Assessing the Clinical Skills of Dental Students: A Review of the Literature

Carly L. Taylor, Nick Grey, Julian D. Satterthwaite

Abstract


Education, from a student perspective, is largely driven by assessment. An effective assessment tool should be
both valid and reliable, yet this is often not achieved. The aim of this literature review is to identify and appraise
the evidence base for assessment tools used primarily in evaluating clinical skills of dental students.
Methods: MEDLINE was searched for all relevant articles from January 1950- January 2011 published in the
English language. References of the articles were then hand searched.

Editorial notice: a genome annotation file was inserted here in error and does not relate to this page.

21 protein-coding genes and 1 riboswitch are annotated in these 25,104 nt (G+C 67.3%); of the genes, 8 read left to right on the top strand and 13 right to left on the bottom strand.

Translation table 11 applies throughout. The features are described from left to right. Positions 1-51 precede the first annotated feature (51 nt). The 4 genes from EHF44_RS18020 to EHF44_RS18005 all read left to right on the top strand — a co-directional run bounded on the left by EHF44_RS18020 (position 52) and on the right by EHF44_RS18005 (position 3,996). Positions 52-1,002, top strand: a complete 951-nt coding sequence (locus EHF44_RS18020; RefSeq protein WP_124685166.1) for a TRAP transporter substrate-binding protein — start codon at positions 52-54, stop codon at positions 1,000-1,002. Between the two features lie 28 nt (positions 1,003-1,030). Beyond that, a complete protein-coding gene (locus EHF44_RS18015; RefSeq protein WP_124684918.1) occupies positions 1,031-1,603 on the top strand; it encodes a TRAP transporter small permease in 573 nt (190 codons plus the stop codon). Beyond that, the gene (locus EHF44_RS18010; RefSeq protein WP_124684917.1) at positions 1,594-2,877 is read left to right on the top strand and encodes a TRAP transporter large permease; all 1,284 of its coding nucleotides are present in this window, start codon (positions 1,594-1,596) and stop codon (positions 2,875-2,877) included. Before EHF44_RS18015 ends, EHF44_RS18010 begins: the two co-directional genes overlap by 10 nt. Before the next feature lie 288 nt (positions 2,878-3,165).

This review begins with a brief outline of the student learning process and the aim of assessment. The tools
available for both formative and summative assessments are discussed, with particular reference to those used in
assessing dental students’ clinical ability. The problems of subjectivity and assessor variability associated with
traditional teacher-led assessments are highlighted. Methods which have attempted to overcome these problems,
such as the use of checklists and training are then discussed. The benefits and shortcomings of the use of
students as assessors, both in self and peer assessment are reviewed. Finally, the use of objective assessment
methods involving opto-electronic and haptic technology is considered.

Full Text: PDF DOI: 10.5539/jel.v2n1p20

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Journal of Education and Learning   ISSN 1927-5250 (Print)   ISSN 1927-5269 (Online)

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